Most of us have heard the saying that some folks "work to live" and others "live to work." This popular maxim feels intuitively right, and as I explained in a recent post, it's also backed up by research.
Research out of Yale argues not only that people can be divided into those who see work as a job versus as a career, but also that some see work as calling that is central to their identity. When employers are looking for one type but hire another, big problems arise.
This is the classic framework for thinking about what psychologists term work orientation, but is it complete and up to date? An extensive new report from Bain that digs into workers' changing expectations for their jobs suggests not. The authors spent a year surveying 20,000 workers in 10 countries (the United States, Germany, France, Italy, Japan, China, India, Brazil, Indonesia, and Nigeria) as well as conducting in-depth interviews with more than 100 employees.
They concluded that there aren't three work orientations (Bain calls them worker "archetypes"); there are six, each with its own strengths and weaknesses. "These archetypes help us better understand what it takes for different individuals to find a sense of purpose at work," the report states. If you know who you're dealing with, you're better placed not only to hire the right person for the right role, but also to help your existing team stick around.
So what are these archetypes? Here's how the Bain report describes them, along with a quick rundown of the typical strengths and weaknesses of each type.
Of the traditional work-to-live type, the reports says "operators find meaning and self-worth primarily outside of their jobs. When it comes down to it, they see work as a means to an end. They're not particularly motivated by status or autonomy, and generally don't seek to stand out in their workplace. They tend to prefer stability and predictability. Thus, they have less interest in investing to change their future compared with other archetypes. At the same time, operators are one of the more team-minded archetypes, and often see many of their colleagues as friends."
Strengths: team players. Weaknesses: not proactive, easily disengaged.
"Givers find meaning in work that directly improves the lives of others. They are the archetype least motivated by money. They often gravitate toward caring professions such as medicine or teaching, but can also thrive in other lines of work where they can directly interact with and help others. Their empathetic nature typically translates into a strong team spirit and deep personal relationships at work. At the same time, their more cautious nature means they tend to be forward planners, who are relatively hesitant to jump on new opportunities as they arise," according to the report's authors.
Strengths: selfless, help build trust within an organization. Weaknesses: sometimes impractical or naive.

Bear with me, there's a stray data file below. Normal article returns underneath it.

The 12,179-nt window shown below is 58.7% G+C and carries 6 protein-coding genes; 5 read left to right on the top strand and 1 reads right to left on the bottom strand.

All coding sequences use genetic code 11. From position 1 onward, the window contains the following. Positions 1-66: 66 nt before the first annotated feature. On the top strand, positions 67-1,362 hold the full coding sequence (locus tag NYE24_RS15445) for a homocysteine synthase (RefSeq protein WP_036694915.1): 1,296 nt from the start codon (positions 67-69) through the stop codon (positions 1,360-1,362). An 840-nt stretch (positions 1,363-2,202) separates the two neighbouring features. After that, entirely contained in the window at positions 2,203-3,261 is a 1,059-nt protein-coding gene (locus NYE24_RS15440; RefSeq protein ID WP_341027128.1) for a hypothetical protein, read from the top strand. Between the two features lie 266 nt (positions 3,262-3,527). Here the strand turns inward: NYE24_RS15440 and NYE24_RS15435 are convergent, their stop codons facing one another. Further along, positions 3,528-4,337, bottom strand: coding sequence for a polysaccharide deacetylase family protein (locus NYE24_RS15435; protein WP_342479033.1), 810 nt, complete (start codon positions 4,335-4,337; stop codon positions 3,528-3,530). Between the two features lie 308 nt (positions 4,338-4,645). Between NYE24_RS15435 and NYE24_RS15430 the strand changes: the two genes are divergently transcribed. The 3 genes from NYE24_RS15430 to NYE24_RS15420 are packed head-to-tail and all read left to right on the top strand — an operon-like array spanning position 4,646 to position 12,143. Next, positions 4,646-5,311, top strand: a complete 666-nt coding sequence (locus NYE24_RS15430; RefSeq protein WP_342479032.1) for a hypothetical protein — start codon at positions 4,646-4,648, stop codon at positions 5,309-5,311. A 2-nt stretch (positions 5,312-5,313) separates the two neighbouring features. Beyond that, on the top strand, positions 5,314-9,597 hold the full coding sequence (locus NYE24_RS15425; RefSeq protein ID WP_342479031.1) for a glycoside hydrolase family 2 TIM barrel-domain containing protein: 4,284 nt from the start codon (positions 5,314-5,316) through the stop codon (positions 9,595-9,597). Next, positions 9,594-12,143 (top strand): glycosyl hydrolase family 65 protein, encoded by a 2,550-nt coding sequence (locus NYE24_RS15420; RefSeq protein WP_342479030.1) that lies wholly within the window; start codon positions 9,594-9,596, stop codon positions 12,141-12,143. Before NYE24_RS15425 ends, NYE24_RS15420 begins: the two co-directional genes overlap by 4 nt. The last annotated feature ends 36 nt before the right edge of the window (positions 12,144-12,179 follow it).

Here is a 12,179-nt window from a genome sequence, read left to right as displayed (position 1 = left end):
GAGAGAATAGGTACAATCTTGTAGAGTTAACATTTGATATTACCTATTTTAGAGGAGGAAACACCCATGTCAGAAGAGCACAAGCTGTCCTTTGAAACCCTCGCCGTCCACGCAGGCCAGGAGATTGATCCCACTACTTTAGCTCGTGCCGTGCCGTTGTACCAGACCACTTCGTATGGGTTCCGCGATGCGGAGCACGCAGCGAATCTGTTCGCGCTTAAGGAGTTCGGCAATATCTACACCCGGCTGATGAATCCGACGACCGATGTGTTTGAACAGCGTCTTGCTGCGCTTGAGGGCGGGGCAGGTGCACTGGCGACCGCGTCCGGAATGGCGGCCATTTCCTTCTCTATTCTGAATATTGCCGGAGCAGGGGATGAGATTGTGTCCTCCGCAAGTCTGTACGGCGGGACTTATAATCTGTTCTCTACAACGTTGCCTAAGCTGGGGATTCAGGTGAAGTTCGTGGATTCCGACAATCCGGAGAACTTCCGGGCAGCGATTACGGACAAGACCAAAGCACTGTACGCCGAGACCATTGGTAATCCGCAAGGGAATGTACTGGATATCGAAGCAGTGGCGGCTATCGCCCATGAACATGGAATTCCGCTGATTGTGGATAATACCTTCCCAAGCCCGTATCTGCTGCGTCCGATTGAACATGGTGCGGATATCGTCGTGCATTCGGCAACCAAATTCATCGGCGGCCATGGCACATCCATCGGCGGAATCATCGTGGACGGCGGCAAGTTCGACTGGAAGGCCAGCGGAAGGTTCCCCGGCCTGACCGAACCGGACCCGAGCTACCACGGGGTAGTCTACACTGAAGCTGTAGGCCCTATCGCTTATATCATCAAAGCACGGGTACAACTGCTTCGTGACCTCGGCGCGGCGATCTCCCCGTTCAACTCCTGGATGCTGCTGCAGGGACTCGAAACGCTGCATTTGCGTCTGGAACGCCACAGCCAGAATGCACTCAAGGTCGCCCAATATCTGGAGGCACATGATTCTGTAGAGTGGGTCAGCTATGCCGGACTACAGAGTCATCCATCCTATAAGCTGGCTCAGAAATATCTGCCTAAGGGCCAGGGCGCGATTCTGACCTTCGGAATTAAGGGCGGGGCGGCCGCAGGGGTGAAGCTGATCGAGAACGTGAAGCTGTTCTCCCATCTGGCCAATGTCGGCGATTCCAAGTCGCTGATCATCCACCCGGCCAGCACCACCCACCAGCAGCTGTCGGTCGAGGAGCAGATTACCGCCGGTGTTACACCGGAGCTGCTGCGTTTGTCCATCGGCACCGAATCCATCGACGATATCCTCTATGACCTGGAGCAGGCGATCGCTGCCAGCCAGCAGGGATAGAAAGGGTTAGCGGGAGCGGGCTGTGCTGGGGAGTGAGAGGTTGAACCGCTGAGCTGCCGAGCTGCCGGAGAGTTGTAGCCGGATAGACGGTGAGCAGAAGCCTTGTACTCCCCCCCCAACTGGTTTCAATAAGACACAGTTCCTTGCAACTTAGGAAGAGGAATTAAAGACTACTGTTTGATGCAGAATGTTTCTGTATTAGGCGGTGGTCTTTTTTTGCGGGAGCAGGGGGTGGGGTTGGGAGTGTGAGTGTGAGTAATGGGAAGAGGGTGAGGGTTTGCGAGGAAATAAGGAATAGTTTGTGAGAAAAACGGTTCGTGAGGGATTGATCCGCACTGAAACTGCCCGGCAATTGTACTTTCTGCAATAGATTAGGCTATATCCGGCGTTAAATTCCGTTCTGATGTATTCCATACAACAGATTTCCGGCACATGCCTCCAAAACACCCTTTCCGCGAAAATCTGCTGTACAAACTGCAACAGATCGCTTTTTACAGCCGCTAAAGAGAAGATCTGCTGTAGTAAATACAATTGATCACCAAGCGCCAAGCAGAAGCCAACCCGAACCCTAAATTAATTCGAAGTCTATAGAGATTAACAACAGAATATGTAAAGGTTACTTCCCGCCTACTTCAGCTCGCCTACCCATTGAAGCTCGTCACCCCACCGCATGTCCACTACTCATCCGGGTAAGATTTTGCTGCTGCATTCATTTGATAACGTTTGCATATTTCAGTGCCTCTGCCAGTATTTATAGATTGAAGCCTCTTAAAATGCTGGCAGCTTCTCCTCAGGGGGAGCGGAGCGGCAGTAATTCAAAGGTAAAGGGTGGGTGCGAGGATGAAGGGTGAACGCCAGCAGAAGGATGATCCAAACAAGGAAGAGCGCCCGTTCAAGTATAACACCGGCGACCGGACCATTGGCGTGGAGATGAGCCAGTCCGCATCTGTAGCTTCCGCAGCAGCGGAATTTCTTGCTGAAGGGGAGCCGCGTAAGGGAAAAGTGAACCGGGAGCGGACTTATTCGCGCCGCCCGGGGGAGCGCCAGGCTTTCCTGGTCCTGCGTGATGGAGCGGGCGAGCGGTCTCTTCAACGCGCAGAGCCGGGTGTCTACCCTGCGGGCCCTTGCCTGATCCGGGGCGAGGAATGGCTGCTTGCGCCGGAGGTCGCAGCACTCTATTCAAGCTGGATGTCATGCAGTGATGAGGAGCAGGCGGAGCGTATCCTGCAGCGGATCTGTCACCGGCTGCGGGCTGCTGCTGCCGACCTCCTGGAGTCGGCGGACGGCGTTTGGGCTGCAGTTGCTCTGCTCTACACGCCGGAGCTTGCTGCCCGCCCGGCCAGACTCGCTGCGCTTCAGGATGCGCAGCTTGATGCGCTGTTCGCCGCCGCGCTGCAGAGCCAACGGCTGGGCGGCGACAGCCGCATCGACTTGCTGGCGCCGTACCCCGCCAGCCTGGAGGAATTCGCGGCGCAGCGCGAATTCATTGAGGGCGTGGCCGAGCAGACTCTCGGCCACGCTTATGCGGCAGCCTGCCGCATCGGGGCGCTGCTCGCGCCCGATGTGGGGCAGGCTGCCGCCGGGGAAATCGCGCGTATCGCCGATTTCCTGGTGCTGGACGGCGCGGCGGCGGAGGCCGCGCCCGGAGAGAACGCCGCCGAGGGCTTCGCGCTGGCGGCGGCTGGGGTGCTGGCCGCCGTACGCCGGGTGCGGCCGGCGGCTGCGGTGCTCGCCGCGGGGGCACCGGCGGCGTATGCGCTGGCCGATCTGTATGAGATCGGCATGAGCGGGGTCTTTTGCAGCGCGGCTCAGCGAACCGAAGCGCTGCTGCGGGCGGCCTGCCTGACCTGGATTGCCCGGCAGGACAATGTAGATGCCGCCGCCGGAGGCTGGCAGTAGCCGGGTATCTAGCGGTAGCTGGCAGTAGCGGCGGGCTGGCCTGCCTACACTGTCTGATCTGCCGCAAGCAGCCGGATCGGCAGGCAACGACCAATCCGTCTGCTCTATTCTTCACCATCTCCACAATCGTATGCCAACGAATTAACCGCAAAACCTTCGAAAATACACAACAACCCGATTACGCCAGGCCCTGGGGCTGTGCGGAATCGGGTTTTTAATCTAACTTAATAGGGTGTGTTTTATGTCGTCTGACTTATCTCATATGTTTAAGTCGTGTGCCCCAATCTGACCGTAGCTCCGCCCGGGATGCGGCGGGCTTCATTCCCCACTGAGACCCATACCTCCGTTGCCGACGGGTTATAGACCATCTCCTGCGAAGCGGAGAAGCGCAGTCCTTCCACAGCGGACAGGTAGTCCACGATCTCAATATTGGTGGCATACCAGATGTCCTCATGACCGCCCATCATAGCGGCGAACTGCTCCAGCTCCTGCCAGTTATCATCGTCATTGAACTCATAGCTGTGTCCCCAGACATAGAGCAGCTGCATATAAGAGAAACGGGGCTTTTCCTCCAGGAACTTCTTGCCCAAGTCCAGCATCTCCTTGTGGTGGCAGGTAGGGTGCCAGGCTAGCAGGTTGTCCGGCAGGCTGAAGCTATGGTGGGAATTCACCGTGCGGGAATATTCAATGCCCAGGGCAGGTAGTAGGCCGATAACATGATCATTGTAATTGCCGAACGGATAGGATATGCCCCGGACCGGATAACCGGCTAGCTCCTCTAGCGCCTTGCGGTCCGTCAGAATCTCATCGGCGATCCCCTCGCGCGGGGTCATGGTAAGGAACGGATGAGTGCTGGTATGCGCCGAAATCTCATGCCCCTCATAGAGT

"Artisans seek out work that fascinates or inspires them. They are motivated by the pursuit of mastery. They enjoy being valued for their expertise, although they are less concerned with status in the broader sense. Artisans typically desire a high degree of autonomy to practice their craft and place the least importance on camaraderie of all the archetypes. While many find a higher purpose in work, this is more about passion than altruism," the report claims.
Strengths: well positioned to solve the most complex challenges. Weaknesses: can be aloof and lose sight of bigger objectives.
A free-spirited type, the report says "explorers value freedom and experiences. They tend to live in the present and seek out careers that provide a high degree of variety and excitement. Explorers place a higher-than-average importance on autonomy. They are also more willing than others to trade security for flexibility. They typically don't rely on their job for a sense of identity, often exploring multiple occupations during their lifetime. Explorers tend to adopt a pragmatic approach to professional development, obtaining only the level of expertise needed."
Strengths: will enthusiastically throw themselves at whatever task is required of them. Weaknesses: can be directionless or lack conviction.
"Strivers have a strong desire to make something of themselves. They are motivated by professional success, and value status and compensation. They are forward planners who can be relatively risk averse, as they opt for well-trodden paths to success. Strivers are willing to tolerate less variety so long as it is in service of their longer-term goals. They tend to define success in relative terms, and thus can be more competitive and transactional in their relationships than most other archetypes," says the report.
Strengths: disciplined and transparent. Weaknesses: their competitiveness can degrade trust and camaraderie within teams.
This entrepreneurial type sounds like it's more likely to be founding companies than plugging away in the trenches: "Pioneers are on a mission to change the world. They form strong views on the way things should be and seek out the control necessary to achieve that vision. They are the most risk-tolerant and future-oriented of all the archetypes. Pioneers identify profoundly with their work. Their vision matters more than anything, and they are willing to make great personal sacrifices accordingly. Their work relationships tend to be more transactional in nature. Their vision is often at least partly altruistic, but it is distinctly their own."
Strengths: infectious energy that can bring about lasting change. Weaknesses: can be uncompromising and imperious.
Reading through these I instantly self-identified as an explorer, right down to acknowledging my occasional struggles with long-term planning. Do you know both what type you are and why types make up your team?